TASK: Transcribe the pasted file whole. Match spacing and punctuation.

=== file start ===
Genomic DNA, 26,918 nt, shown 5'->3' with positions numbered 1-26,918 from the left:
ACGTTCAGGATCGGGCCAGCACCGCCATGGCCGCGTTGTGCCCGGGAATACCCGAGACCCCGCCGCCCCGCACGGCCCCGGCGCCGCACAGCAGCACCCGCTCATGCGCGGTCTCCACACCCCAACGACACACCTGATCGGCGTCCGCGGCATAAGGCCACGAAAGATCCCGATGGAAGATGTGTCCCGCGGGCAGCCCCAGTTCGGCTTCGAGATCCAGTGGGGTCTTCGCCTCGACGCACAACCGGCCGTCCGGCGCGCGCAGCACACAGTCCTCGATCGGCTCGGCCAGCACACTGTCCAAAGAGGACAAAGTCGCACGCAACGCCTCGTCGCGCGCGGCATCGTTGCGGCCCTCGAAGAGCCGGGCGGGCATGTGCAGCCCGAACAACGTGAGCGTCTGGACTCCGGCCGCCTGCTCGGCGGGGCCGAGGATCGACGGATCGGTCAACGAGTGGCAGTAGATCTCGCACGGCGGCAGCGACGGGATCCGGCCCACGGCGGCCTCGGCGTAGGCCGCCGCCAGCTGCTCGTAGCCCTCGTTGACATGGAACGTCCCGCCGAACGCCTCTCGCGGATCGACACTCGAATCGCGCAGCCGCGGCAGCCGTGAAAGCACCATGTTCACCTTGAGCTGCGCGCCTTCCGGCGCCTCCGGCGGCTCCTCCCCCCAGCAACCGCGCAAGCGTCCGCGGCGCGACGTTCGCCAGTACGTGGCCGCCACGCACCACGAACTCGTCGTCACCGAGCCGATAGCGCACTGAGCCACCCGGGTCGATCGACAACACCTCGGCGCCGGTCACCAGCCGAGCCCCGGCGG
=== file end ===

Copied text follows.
Genomic DNA, 26,918 nt, shown 5'->3' with positions numbered 1-26,918 from the left:
ACGTTCAGGATCGGGCCAGCACCGCCATGGCCGCGTTGTGCCCGGGAATACCCGAGACCCCGCCGCCCCGCACGGCCCCGGCGCCGCACAGCAGCACCCGCTCATGCGCGGTCTCCACACCCCAACGACACACCTGATCGGCGTCCGCGGCATAAGGCCACGAAAGATCCCGATGGAAGATGTGTCCCGCGGGCAGCCCCAGTTCGGCTTCGAGATCCAGTGGGGTCTTCGCCTCGACGCACAACCGGCCGTCCGGCGCGCGCAGCACACAGTCCTCGATCGGCTCGGCCAGCACACTGTCCAAAGAGGACAAAGTCGCACGCAACGCCTCGTCGCGCGCGGCATCGTTGCGGCCCTCGAAGAGCCGGGCGGGCATGTGCAGCCCGAACAACGTGAGCGTCTGGACTCCGGCCGCCTGCTCGGCGGGGCCGAGGATCGACGGATCGGTCAACGAGTGGCAGTAGATCTCGCACGGCGGCAGCGACGGGATCCGGCCCACGGCGGCCTCGGCGTAGGCCGCCGCCAGCTGCTCGTAGCCCTCGTTGACATGGAACGTCCCGCCGAACGCCTCTCGCGGATCGACACTCGAATCGCGCAGCCGCGGCAGCCGTGAAAGCACCATGTTCACCTTGAGCTGCGCGCCTTCCGGCGCCTCCGGCGGCTCCTCCCCCCAGCAACCGCGCAAGCGTCCGCGGCGCGACGTTCGCCAGTACGTGGCCGCCACGCACCACGAACTCGTCGTCACCGAGCCGATAGCGCACTGAGCCACCCGGGTCGATCGACAACACCTCGGCGCCGGTCACCAGCCGAGCCCCGGCGG